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Think about Loose Coupling
 
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You are right. A more complicated scheme would be required for multiple user-id passwords. One method could be to store these user-id pairs in advance in a hash data file, say ../data/user_id, then check the incoming user-id pair against values in the existing hash. For example:

#/usr/bin/perl use CGI qw(:standard); use GDBM_File; use strict; my $q=new CGI; # Assume an existing saved hash %user_id with 'user' as the key and ' +id' as the value # created earlier by $user_id{"$user"} = $id and stored in ../data/us +er_id my $verify = "../data/user_id"; tie %user_id, 'GDBM_File', $verify, O_RDWR, 0666 or die "Can't tie $ve +rify:$!"; my $user = $q->param('user'); my $id = $q->param('id'); # Check values from the query string against values in hash unless (exists $user_id{"$user"} && $user_id{"$user"} = $id) { print $q->header, $q->start_html(-title=>'Page not found'); print h2("This page was not found"), $q->end_html; exit; } untie %user_id; # Real page code follows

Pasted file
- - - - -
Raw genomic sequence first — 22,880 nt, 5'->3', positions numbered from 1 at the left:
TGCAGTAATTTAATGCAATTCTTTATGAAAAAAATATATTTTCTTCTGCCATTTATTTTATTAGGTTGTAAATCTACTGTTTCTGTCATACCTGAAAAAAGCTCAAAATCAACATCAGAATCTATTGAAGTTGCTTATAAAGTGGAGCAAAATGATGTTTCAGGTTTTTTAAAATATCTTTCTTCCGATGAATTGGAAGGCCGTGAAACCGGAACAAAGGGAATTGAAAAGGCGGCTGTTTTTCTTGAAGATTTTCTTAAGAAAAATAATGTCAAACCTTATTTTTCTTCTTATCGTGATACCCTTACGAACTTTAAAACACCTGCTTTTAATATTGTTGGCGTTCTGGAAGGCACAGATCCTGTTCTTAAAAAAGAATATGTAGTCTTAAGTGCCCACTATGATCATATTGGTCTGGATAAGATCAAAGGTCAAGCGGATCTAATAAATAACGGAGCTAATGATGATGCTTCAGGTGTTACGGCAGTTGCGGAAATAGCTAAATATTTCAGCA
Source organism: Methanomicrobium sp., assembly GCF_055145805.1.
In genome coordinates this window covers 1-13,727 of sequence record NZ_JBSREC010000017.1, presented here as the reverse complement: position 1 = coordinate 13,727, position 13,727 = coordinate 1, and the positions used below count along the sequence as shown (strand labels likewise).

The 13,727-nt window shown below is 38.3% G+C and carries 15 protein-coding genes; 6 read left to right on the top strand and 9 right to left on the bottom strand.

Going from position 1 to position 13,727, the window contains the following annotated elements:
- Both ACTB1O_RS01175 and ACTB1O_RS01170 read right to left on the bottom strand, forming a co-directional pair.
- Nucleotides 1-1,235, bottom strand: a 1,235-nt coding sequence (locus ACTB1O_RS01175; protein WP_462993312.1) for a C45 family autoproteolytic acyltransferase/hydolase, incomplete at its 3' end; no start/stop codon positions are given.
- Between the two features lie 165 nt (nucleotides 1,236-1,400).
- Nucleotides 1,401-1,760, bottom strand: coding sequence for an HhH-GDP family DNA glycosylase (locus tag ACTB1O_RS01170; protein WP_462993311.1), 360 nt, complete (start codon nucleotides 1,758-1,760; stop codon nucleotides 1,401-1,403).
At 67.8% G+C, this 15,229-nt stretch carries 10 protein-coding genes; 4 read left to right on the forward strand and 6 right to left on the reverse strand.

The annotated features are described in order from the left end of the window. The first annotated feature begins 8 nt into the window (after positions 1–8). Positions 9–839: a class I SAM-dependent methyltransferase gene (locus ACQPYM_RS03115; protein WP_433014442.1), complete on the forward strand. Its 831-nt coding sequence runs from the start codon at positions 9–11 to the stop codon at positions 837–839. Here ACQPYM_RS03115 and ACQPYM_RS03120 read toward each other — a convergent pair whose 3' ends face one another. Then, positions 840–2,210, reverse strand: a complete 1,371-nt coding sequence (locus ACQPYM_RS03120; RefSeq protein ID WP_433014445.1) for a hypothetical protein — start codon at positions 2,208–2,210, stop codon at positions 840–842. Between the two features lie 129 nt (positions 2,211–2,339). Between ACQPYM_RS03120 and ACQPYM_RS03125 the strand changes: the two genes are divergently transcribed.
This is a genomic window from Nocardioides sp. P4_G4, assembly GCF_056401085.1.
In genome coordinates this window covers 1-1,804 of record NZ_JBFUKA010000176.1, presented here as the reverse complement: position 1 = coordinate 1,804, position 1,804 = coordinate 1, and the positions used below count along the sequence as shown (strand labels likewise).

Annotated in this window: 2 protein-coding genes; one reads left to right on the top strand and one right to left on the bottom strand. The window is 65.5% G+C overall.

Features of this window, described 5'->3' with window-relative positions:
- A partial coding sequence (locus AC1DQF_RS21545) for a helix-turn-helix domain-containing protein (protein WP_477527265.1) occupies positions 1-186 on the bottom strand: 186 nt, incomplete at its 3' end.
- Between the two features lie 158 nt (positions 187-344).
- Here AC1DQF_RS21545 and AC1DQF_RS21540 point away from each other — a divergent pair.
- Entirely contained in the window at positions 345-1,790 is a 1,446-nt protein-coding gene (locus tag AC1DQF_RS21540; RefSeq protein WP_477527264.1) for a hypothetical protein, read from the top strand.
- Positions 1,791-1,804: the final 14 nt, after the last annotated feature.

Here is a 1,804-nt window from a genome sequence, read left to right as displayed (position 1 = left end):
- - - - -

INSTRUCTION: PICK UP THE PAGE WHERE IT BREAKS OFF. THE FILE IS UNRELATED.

By now one has other worries, like being sure the hash is locked while a tie is taking place, about how to update and delete values from the hash, about passing a name-password without security, etc.

Better advice might be to learn about SSL and OS/Web Server authentication for the particular target platform.

In reply to Re: Re: Re: Preventing changes on the by Speedy
in thread Preventing changes on the by DaWolf

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